You don't think I was being too subtle, do you?

jedishrfu
My recent code was producing wrong results as divisors.

Profile your code. If you want your code to run faster, you need to know where it is spending its time now. Profile your code. Don't go looking for inefficient code first. Profile your code. Code may be inefficient, but not the most inefficient, so fixing it will not help as much as you want. Profile your code.
Code:
ncalls  tottime  percall  cumtime  percall filename:lineno(function)
1    0.000    0.000    0.000    0.000 <frozen importlib._bootstrap>:1009(_handle_fromlist)
1    0.000    0.000    0.000    0.000 <frozen importlib._bootstrap>:103(release)
1    0.000    0.000    0.000    0.000 <frozen importlib._bootstrap>:143(__init__)
1    0.000    0.000    0.000    0.000 <frozen importlib._bootstrap>:147(__enter__)
1    0.000    0.000    0.000    0.000 <frozen importlib._bootstrap>:151(__exit__)
1    0.000    0.000    0.000    0.000 <frozen importlib._bootstrap>:157(_get_module_lock)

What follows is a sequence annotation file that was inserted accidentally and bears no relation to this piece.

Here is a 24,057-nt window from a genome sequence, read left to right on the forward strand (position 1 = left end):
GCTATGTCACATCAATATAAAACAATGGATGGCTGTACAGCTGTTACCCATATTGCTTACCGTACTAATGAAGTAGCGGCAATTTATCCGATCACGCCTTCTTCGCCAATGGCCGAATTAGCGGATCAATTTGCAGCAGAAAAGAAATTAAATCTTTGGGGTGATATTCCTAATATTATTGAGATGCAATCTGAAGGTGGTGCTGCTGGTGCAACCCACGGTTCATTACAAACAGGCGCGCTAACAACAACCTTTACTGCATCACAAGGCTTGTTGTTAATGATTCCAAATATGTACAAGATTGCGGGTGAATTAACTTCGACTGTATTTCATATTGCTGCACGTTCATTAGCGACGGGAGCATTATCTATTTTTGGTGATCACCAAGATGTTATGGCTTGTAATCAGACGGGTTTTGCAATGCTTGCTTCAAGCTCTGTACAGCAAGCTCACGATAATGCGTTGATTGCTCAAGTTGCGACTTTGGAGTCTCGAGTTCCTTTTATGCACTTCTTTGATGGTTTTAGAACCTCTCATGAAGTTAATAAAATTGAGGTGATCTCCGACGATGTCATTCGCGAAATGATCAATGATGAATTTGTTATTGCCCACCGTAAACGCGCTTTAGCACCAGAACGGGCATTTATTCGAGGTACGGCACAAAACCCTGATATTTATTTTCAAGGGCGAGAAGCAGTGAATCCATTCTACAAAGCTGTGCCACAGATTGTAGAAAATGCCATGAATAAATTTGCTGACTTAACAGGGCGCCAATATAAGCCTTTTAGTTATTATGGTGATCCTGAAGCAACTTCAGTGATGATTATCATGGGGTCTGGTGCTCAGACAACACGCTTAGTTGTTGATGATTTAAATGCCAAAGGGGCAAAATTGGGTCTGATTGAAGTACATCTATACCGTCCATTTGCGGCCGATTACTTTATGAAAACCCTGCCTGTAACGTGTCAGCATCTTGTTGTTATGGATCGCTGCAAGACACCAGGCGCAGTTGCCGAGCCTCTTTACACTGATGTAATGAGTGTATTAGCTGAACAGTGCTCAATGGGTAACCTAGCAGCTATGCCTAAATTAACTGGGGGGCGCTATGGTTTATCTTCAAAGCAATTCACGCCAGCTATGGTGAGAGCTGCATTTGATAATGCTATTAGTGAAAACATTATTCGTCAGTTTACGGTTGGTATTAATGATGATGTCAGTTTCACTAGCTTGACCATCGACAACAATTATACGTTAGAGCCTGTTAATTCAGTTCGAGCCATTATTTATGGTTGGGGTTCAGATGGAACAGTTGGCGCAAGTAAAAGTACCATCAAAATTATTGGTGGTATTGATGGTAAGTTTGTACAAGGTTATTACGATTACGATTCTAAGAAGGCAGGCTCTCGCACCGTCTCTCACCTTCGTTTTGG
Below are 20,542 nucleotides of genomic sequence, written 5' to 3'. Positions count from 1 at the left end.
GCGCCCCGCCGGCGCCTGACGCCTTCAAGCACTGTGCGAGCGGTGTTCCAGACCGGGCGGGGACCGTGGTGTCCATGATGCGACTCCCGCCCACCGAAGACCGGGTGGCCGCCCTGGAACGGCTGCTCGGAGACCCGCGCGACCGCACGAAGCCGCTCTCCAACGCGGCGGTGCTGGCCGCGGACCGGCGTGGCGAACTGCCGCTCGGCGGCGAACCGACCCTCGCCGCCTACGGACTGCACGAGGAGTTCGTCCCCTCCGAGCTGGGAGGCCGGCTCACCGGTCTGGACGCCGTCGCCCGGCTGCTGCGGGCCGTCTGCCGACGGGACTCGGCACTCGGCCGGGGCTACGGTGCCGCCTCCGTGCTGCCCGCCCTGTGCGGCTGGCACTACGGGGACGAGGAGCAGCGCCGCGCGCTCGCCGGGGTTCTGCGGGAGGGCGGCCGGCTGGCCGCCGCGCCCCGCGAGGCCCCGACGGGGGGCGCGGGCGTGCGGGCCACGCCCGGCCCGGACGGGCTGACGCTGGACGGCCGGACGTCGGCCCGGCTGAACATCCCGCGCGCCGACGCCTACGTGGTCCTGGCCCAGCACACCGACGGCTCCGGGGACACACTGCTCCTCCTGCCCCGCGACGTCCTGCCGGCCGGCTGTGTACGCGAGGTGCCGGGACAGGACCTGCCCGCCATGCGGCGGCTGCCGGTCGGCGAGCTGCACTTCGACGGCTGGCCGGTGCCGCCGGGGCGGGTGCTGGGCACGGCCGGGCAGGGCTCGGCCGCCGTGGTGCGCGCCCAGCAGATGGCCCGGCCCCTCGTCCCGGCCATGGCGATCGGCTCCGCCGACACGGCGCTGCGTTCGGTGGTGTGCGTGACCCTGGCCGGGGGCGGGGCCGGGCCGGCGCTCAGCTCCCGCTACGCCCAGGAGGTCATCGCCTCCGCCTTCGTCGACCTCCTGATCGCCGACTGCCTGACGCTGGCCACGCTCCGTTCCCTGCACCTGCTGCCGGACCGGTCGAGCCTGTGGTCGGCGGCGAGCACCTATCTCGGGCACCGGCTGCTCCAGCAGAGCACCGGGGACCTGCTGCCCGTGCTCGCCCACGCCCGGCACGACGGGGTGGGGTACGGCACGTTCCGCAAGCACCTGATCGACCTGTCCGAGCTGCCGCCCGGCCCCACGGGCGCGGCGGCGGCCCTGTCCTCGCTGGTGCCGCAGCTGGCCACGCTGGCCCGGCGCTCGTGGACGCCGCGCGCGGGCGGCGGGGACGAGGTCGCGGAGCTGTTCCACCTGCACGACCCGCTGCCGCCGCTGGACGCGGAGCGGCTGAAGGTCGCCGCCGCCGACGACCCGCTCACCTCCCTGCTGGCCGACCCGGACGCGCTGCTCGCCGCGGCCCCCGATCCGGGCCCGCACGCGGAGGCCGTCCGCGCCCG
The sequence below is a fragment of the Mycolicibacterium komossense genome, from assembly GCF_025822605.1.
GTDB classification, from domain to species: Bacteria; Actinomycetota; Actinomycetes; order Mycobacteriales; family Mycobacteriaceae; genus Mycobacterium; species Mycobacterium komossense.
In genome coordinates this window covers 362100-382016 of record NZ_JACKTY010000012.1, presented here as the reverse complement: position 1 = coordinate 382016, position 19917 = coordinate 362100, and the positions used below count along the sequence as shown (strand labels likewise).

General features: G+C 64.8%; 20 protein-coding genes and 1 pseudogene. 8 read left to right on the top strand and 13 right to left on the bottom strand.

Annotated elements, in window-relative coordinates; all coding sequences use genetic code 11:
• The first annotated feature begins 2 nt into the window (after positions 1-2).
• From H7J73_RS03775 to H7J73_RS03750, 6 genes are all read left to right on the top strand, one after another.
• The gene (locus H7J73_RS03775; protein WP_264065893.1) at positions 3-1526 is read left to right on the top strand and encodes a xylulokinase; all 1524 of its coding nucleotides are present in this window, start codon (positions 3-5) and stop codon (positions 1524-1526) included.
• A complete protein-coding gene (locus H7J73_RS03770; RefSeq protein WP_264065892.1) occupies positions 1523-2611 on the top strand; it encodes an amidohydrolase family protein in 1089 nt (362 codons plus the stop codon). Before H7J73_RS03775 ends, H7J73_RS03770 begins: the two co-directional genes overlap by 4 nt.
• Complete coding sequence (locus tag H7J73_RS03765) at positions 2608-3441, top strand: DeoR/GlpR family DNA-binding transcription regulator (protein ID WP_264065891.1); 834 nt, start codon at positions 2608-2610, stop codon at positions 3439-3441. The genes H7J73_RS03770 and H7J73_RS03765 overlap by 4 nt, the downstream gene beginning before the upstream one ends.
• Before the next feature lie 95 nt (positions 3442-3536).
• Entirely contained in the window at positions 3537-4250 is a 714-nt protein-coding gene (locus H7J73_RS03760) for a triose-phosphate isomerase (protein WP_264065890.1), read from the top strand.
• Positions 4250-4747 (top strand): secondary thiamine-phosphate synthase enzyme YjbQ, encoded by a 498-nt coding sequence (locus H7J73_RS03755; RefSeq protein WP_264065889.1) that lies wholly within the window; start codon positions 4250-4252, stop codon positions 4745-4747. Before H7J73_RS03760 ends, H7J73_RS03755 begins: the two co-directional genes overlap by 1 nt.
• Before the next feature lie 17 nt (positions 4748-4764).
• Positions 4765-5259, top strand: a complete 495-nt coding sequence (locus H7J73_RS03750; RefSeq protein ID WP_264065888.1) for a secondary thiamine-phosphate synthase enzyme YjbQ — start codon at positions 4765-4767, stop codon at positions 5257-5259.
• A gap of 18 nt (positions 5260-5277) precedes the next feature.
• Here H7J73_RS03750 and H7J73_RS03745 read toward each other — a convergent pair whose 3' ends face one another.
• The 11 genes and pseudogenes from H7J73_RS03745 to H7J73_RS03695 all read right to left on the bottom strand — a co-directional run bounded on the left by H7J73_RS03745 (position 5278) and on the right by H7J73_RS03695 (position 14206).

1    0.000    0.000    0.000    0.000 <frozen importlib._bootstrap>:176(cb)
2    0.000    0.000    0.000    0.000 <frozen importlib._bootstrap>:211(_call_with_frames_removed)
1    0.000    0.000    0.000    0.000 <frozen importlib._bootstrap>:222(_verbose_message)
1    0.000    0.000    0.000    0.000 <frozen importlib._bootstrap>:232(_requires_builtin_wrapper)
1    0.000    0.000    0.000    0.000 <frozen importlib._bootstrap>:307(__init__)
1    0.000    0.000    0.000    0.000 <frozen importlib._bootstrap>:311(__enter__)
1    0.000    0.000    0.000    0.000 <frozen importlib._bootstrap>:318(__exit__)
4    0.000    0.000    0.000    0.000 <frozen importlib._bootstrap>:321(<genexpr>)
1    0.000    0.000    0.000    0.000 <frozen importlib._bootstrap>:369(__init__)
1    0.000    0.000    0.000    0.000 <frozen importlib._bootstrap>:416(parent)
1    0.000    0.000    0.000    0.000 <frozen importlib._bootstrap>:424(has_location)
1    0.000    0.000    0.000    0.000 <frozen importlib._bootstrap>:433(spec_from_loader)
1    0.000    0.000    0.000    0.000 <frozen importlib._bootstrap>:504(_init_module_attrs)
1    0.000    0.000    0.000    0.000 <frozen importlib._bootstrap>:576(module_from_spec)
1    0.000    0.000    0.000    0.000 <frozen importlib._bootstrap>:58(__init__)
1    0.000    0.000    0.000    0.000 <frozen importlib._bootstrap>:663(_load_unlocked)